NEW YORK, Aug 13 — The dollar rallied yesterday but was set for a weekly drop as traders weighed improving US inflation data against comments from Federal Reserve officials who cautioned the battle against rising prices was far from over.

US import prices declined for the first time in seven months in July on lower costs for both fuel and non-fuel products, data showed yesterday, in the third report this week to hint inflation may have topped out.

Another two key inflation measures, for consumer prices and producer prices, cooled in July, data on Wednesday and Thursday showed, prompting traders to pare back views that the Fed will raise interest rates by 75 basis points for a third consecutive time when it meets in September.

After four straight down days, including a more than 1 per cent drop on Wednesday, the dollar rallied against its major rivals yesterday, but was still on track for a decline of around 0.84 for the week.

At 3.00pm Eastern time (1900 GMT), the dollar index was up 0.504 per cent at 105.65.

“There’s a little bit of anxiety still out there, I believe, because we need to see more evidence that inflation is — I’m not going to say abating — but peaking,” said Amo Sahota, director at Klarity FX.

The greenback’s turnaround followed a steady drumbeat from Fed officials who made clear they would continue to tighten. San Francisco Federal Reserve Bank President Mary Daly said on Thursday she was open to the possibility of another 75 basis point hike in September.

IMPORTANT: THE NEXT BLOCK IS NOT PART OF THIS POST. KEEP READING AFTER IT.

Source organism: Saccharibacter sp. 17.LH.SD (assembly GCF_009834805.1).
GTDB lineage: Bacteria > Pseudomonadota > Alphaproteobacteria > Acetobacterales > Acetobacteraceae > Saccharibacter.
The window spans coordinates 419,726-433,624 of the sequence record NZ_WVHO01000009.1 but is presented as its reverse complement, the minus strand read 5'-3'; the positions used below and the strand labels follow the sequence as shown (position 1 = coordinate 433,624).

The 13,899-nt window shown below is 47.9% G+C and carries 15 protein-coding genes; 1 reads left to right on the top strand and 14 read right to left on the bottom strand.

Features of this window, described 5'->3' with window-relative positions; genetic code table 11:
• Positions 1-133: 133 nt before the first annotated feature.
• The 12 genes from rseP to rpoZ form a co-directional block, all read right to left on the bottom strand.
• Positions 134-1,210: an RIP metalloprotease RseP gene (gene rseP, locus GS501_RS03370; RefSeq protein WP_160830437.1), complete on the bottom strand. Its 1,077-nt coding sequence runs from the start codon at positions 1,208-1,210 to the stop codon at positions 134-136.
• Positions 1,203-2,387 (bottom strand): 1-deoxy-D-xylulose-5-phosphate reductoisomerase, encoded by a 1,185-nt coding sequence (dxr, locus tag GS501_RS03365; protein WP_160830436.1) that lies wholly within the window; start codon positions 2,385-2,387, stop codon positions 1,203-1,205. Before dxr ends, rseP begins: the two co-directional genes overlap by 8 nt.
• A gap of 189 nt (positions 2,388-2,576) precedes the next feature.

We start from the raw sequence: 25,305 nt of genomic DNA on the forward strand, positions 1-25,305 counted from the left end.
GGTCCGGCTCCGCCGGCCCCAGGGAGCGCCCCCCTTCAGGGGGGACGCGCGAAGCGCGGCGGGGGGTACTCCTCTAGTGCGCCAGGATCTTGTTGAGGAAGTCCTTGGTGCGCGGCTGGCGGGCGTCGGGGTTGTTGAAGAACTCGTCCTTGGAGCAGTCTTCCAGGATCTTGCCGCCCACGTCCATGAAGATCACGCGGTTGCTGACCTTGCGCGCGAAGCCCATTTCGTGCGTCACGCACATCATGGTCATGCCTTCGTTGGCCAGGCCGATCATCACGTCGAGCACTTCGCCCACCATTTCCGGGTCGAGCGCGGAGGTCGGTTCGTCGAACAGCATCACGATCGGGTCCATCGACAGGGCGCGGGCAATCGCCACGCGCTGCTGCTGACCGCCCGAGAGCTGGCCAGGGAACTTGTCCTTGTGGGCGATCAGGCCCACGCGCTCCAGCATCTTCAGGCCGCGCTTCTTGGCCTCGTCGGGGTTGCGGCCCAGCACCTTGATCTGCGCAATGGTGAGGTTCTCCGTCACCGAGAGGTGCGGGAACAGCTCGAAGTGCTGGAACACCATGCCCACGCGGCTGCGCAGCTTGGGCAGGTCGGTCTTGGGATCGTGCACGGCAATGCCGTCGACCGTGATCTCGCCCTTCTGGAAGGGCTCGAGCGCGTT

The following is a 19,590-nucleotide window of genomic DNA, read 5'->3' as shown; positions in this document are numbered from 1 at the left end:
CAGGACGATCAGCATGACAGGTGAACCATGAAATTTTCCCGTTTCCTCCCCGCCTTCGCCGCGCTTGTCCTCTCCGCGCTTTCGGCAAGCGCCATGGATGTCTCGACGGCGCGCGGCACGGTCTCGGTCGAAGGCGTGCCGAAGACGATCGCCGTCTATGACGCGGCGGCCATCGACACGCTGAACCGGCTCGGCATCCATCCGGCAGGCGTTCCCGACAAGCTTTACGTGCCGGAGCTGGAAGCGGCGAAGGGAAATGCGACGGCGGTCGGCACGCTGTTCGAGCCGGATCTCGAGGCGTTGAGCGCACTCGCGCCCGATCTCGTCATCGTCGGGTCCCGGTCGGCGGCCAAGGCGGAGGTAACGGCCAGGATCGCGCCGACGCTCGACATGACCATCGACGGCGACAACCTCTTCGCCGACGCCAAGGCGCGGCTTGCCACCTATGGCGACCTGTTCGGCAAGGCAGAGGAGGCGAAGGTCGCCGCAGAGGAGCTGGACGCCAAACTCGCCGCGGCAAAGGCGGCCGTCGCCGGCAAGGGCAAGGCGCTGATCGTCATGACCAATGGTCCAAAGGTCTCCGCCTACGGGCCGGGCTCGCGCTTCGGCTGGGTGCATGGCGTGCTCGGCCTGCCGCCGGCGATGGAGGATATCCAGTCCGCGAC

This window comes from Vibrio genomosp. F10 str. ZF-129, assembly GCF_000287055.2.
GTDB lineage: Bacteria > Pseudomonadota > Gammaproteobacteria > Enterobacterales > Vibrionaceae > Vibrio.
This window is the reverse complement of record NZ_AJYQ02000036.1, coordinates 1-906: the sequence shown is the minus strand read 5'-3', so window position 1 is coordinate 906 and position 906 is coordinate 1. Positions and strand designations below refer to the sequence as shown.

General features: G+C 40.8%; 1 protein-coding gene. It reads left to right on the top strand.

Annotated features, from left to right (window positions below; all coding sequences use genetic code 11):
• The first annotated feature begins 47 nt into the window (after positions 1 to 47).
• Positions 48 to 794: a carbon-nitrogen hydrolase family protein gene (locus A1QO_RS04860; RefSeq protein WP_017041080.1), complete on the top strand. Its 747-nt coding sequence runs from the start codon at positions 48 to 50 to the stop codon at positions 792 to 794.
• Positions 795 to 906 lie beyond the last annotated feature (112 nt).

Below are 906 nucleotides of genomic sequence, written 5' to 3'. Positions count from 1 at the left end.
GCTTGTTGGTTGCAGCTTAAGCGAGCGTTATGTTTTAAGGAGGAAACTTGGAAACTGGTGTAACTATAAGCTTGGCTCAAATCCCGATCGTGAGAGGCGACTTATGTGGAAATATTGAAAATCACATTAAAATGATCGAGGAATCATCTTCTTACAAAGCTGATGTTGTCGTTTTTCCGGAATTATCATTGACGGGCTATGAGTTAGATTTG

“The Fed is going to be inclined to push back against the notion of a premature policy pivot,” said Joe Manimbo, senior market analyst at Convera. “That would threaten to unravel all of the hard work they’ve done to bring down inflation.” Traders were pricing in around a 42.5 per cent chance of a 75 bps Fed rate hike in September and a 57.5 per cent chance of 50 bps.

Kit Juckes, head of FX strategy at Societe Generale, said dollar trading was likely to remain “choppy”.

“It’s not going to be going significantly weaker in a straight line because there’s still a danger that the market has to reprice terminal Fed funds higher, given there’s still plenty of inflation,” Juckes said.

The dollar was up 0.39 per cent against Japan’s currency, with the greenback at ¥133.495.

The British pound fell 0.6 per cent to US$1.2141 (RM5.40) versus the dollar. Data showed UK GDP contracted by less than forecast in June, even though an extra public holiday had been expected to cause a big drag.

The euro was down 0.53 per cent at US$1.02625. French inflation was up 6.8 per cent year-on-year in July, while for Spain it was 10.8 per cent, the highest since 1984, data showed.

The euro has been weighed down by Europe’s struggles with the war in Ukraine, the hunt for non-Russian energy sources and a hit to the German economy from scant rainfall.

Commerzbank said in a note it had revised its euro-dollar forecast lower, as it expects a euro-area recession as a base scenario, having previously been a “risk scenario”.

The bank said it expects the euro to fall to US$0.98 in December and to not recover until later in 2023.

The New Zealand dollar was lifted by expectations of a Reserve Bank of New Zealand rate rise next week. — Reuters